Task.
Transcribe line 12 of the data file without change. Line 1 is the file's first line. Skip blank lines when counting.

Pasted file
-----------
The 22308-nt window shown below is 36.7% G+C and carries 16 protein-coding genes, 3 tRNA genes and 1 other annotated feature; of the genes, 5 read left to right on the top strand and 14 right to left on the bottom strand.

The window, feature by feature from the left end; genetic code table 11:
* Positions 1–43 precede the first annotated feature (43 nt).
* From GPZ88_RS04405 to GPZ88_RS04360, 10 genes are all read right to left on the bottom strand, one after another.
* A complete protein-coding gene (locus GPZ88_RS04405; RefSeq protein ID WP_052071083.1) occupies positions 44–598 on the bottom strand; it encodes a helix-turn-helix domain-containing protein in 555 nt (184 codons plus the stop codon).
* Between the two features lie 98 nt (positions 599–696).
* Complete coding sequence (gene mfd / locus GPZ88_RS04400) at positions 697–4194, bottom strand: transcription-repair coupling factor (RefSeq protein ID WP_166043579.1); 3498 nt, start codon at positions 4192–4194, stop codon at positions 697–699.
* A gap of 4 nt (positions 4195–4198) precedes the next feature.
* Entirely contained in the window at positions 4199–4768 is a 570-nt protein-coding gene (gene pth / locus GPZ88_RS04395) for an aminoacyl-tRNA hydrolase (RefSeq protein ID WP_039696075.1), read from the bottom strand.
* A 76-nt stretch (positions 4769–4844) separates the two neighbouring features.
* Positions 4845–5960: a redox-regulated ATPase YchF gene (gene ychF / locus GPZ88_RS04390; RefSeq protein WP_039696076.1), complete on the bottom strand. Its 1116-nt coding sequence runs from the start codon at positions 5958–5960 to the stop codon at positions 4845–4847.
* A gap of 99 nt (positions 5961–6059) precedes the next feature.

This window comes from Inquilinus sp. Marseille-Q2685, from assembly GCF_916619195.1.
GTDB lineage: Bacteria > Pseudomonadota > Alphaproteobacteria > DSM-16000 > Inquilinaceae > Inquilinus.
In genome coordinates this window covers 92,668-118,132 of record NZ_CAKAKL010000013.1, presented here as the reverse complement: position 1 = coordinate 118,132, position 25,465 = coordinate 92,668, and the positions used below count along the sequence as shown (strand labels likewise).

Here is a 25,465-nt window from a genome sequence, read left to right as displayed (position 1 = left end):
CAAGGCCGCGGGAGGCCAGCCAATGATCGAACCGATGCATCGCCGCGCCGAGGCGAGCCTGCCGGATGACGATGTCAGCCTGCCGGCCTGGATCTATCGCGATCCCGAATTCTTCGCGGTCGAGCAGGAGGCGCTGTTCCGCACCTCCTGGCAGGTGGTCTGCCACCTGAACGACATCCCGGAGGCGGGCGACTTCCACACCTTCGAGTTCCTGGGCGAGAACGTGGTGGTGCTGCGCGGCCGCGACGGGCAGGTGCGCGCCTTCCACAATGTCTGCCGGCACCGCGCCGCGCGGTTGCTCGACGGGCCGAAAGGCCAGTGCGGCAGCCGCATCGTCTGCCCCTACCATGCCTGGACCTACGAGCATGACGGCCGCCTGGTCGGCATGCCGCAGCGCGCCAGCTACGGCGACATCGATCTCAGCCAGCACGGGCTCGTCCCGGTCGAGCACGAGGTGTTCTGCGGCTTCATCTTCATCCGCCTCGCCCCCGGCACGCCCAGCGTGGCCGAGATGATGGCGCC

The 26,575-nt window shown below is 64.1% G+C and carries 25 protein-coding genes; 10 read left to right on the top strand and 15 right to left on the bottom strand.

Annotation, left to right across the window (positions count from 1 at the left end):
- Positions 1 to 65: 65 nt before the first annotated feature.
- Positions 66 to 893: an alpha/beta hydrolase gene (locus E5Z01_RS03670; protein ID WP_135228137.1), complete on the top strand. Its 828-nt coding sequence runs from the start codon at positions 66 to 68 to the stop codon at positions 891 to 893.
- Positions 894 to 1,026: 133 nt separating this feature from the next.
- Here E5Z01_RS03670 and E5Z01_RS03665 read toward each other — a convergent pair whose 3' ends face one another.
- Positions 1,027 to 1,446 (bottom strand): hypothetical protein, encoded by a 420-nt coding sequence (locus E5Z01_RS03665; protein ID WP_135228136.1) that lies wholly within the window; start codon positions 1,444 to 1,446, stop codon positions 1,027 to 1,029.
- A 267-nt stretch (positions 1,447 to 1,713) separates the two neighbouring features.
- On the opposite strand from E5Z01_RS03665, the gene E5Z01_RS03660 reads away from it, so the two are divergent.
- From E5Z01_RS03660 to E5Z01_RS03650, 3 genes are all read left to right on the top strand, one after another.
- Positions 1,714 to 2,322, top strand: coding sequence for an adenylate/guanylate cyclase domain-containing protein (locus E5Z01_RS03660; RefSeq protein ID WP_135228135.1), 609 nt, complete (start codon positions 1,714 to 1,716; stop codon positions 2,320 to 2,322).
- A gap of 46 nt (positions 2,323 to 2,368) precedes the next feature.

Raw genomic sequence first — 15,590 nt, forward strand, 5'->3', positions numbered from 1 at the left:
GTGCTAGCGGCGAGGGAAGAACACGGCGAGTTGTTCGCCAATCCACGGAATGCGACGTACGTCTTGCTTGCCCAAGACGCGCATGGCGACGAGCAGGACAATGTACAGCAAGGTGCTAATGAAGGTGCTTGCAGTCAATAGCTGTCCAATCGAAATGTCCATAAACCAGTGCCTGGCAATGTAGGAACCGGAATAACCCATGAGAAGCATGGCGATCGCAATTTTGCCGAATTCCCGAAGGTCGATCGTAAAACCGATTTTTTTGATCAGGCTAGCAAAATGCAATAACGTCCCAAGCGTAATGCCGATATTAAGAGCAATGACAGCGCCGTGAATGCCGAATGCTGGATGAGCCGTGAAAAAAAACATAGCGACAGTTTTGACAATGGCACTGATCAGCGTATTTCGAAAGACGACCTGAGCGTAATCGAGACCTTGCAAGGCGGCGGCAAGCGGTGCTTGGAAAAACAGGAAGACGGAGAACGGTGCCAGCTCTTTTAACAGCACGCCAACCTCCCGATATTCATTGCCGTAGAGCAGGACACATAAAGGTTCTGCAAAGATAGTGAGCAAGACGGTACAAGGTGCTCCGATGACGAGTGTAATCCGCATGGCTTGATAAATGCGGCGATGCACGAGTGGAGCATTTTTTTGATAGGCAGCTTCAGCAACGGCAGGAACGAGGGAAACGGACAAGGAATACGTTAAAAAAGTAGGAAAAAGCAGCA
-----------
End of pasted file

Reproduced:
* A gap of 99 nt (positions 5961–6059) precedes the next feature.